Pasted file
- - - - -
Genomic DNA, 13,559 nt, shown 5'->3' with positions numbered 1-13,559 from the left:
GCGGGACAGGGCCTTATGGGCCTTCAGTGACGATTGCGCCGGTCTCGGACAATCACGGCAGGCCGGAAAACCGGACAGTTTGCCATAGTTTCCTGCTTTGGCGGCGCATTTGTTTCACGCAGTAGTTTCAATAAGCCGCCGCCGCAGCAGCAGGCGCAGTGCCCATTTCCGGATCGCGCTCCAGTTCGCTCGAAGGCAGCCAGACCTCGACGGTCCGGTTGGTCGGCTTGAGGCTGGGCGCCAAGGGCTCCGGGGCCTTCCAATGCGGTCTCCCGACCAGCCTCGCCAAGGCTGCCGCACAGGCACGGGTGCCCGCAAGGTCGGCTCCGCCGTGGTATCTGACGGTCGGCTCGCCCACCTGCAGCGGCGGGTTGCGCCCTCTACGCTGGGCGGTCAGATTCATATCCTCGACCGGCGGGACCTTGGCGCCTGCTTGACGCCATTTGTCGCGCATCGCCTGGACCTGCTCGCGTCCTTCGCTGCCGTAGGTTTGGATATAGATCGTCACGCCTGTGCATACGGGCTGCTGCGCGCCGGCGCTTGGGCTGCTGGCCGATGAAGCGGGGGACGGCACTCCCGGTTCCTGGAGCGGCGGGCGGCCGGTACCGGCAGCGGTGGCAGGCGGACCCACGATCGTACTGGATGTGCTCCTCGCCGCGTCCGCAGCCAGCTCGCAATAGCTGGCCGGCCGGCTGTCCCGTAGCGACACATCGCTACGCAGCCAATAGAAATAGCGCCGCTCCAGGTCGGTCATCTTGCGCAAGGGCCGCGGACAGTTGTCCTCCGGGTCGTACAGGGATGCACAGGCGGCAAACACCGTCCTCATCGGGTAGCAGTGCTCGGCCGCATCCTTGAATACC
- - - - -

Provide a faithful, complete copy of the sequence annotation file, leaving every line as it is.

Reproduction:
Genomic DNA, 13,559 nt, shown 5'->3' with positions numbered 1-13,559 from the left:
GCGGGACAGGGCCTTATGGGCCTTCAGTGACGATTGCGCCGGTCTCGGACAATCACGGCAGGCCGGAAAACCGGACAGTTTGCCATAGTTTCCTGCTTTGGCGGCGCATTTGTTTCACGCAGTAGTTTCAATAAGCCGCCGCCGCAGCAGCAGGCGCAGTGCCCATTTCCGGATCGCGCTCCAGTTCGCTCGAAGGCAGCCAGACCTCGACGGTCCGGTTGGTCGGCTTGAGGCTGGGCGCCAAGGGCTCCGGGGCCTTCCAATGCGGTCTCCCGACCAGCCTCGCCAAGGCTGCCGCACAGGCACGGGTGCCCGCAAGGTCGGCTCCGCCGTGGTATCTGACGGTCGGCTCGCCCACCTGCAGCGGCGGGTTGCGCCCTCTACGCTGGGCGGTCAGATTCATATCCTCGACCGGCGGGACCTTGGCGCCTGCTTGACGCCATTTGTCGCGCATCGCCTGGACCTGCTCGCGTCCTTCGCTGCCGTAGGTTTGGATATAGATCGTCACGCCTGTGCATACGGGCTGCTGCGCGCCGGCGCTTGGGCTGCTGGCCGATGAAGCGGGGGACGGCACTCCCGGTTCCTGGAGCGGCGGGCGGCCGGTACCGGCAGCGGTGGCAGGCGGACCCACGATCGTACTGGATGTGCTCCTCGCCGCGTCCGCAGCCAGCTCGCAATAGCTGGCCGGCCGGCTGTCCCGTAGCGACACATCGCTACGCAGCCAATAGAAATAGCGCCGCTCCAGGTCGGTCATCTTGCGCAAGGGCCGCGGACAGTTGTCCTCCGGGTCGTACAGGGATGCACAGGCGGCAAACACCGTCCTCATCGGGTAGCAGTGCTCGGCCGCATCCTTGAATACC